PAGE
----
The Mucker

By Edgar Rice Burroughs

Page 144

criminal," he said. "Society will be
safer when he is behind the bars."

The next day they took Billy aboard a train bound for Joliet. He was
handcuffed to a deputy sheriff. Billy was calm outwardly; but inwardly
he was a raging volcano of hate.

In a certain very beautiful home on Riverside Drive, New York City,
a young lady, comfortably backed by downy pillows, sat in her bed and
alternated her attention between coffee and rolls, and a morning paper.

On the inside of the main sheet a heading claimed her languid attention:
CHICAGO MURDERER GIVEN LIFE SENTENCE. Of late Chicago had aroused in
Barbara Harding a greater proportion of interest than ever it had in the
past, and so it was that she now permitted her eyes to wander casually
down the printed column.

Murderer of harmless old saloon keeper is finally brought to justice.
The notorious West Side rowdy, "Billy" Byrne, apprehended after more
than a year as fugitive from justice, is sent to Joliet for life.

Barbara Harding sat stony-eyed and cold for what seemed many minutes.
Then with a stifled sob she turned and buried her face in the pillows.

The train bearing Billy Byrne and the deputy sheriff toward Joliet had
covered perhaps half the distance between Chicago and Billy's permanent
destination when it occurred to the deputy sheriff that he should like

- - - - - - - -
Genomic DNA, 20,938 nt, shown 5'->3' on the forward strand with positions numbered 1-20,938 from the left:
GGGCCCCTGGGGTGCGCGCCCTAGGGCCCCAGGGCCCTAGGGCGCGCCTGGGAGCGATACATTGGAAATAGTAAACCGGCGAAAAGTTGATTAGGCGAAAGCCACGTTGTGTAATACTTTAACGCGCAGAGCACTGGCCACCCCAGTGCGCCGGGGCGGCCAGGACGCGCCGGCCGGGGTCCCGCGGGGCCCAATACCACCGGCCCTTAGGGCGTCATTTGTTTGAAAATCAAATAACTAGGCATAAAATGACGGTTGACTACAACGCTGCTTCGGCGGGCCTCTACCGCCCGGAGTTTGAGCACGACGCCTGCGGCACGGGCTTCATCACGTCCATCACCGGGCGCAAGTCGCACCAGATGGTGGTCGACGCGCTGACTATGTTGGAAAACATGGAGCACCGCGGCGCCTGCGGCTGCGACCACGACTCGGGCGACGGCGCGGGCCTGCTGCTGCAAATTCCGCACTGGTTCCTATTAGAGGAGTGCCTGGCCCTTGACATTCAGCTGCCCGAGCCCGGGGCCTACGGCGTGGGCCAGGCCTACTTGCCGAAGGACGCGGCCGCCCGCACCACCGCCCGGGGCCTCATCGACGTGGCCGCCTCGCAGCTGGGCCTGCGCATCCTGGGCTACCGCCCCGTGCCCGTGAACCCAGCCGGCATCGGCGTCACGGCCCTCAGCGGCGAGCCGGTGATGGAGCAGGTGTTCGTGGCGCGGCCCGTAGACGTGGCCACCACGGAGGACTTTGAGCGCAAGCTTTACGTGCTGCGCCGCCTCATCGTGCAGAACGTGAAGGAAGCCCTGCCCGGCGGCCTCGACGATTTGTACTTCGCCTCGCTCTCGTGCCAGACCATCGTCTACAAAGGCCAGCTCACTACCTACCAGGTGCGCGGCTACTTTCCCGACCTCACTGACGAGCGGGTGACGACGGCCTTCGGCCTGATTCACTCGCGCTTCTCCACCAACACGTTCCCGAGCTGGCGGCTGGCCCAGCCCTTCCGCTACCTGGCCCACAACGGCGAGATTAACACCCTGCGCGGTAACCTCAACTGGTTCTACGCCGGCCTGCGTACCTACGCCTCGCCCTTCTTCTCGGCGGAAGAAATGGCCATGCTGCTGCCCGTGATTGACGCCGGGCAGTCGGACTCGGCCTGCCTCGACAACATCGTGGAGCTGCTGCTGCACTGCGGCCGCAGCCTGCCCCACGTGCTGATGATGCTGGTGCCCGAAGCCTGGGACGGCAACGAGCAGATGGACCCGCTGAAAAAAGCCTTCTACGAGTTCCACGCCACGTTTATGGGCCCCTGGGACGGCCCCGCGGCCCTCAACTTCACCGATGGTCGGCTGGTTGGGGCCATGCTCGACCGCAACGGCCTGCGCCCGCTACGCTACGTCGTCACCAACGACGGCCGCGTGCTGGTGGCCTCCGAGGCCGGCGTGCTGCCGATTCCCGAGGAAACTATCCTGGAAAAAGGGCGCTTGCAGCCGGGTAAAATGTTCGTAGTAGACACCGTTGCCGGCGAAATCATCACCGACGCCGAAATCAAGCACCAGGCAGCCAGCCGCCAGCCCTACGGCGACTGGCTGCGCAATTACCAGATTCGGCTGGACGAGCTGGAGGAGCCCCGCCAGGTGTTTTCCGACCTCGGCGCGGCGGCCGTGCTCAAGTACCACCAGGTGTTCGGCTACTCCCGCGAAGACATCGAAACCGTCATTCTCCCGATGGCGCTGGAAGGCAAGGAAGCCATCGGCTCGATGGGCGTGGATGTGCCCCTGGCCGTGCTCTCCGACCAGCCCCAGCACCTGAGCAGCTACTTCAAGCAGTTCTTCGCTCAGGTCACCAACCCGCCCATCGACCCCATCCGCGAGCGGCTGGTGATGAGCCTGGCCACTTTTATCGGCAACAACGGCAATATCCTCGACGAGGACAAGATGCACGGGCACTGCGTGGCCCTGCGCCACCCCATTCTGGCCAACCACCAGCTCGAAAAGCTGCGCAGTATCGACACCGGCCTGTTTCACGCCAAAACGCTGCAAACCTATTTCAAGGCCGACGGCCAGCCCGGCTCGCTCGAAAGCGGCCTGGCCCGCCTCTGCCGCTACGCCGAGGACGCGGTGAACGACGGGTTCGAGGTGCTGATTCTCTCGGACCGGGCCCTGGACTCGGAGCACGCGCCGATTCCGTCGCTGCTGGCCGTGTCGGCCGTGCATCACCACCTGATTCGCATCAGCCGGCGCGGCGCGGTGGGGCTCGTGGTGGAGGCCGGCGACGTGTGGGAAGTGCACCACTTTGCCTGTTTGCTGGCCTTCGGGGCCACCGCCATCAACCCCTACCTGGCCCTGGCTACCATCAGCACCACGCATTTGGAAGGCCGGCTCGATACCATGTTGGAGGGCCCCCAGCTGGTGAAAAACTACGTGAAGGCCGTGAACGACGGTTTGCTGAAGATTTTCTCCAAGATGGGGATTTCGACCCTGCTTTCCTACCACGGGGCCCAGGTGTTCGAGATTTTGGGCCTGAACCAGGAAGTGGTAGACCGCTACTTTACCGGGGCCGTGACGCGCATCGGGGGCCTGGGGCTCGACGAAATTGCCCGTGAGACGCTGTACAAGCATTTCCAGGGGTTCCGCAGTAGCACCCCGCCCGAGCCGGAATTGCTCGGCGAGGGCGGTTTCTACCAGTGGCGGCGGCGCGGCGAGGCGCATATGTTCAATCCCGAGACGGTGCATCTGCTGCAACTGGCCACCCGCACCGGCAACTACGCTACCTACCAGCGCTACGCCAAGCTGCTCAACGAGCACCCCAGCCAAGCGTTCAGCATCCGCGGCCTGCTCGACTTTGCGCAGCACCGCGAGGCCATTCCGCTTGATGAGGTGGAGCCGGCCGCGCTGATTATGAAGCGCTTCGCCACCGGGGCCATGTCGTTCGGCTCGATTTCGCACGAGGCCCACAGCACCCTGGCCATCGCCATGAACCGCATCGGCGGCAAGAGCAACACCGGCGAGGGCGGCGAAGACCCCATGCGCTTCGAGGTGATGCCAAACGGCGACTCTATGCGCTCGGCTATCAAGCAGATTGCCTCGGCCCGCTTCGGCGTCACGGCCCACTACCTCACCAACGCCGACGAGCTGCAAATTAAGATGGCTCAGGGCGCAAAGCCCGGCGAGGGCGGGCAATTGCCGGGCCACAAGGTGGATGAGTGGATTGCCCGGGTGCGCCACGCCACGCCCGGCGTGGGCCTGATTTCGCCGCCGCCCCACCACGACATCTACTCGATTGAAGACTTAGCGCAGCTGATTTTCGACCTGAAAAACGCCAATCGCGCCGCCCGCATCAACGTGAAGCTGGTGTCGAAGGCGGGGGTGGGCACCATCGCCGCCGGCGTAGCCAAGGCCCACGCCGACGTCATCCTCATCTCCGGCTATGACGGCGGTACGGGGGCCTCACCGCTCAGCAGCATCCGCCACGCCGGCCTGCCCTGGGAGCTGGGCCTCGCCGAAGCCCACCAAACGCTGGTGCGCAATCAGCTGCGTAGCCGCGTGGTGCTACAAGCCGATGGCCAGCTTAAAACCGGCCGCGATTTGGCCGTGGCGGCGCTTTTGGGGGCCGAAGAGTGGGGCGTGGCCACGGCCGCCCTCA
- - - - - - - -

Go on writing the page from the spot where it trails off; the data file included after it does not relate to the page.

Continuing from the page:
to go into the smoker and enjoy a cigar.

Now, from the moment that he had been sentenced Billy Byrne's mind had
been centered upon one thought--escape. He knew that there probably
would be not the slightest chance for escape; but nevertheless the idea
was always uppermost in his thoughts.

His whole being revolted, not alone against the injustice which had
sent him into life imprisonment, but at the thought of the long years of
awful monotony which lay ahead of him.

He could not endure them. He would not! The deputy sheriff rose, and
motioning his prisoner ahead of him, started for the smoker. It was two
cars ahead. The train was vestibuled. The first platform they crossed
was tightly enclosed; but at the second Billy saw that a careless porter
had left one of the doors open. The train was slowing down for some
reason--it was going, perhaps, twenty miles an hour.

Billy was the first upon the platform. He was the first to see the open
door. It meant one of two things--a chance to escape, or, death. Even
the latter was to be preferred to life imprisonment.

Billy did not hesitate an instant. Even before the deputy sheriff
realized that the door was open, his prisoner

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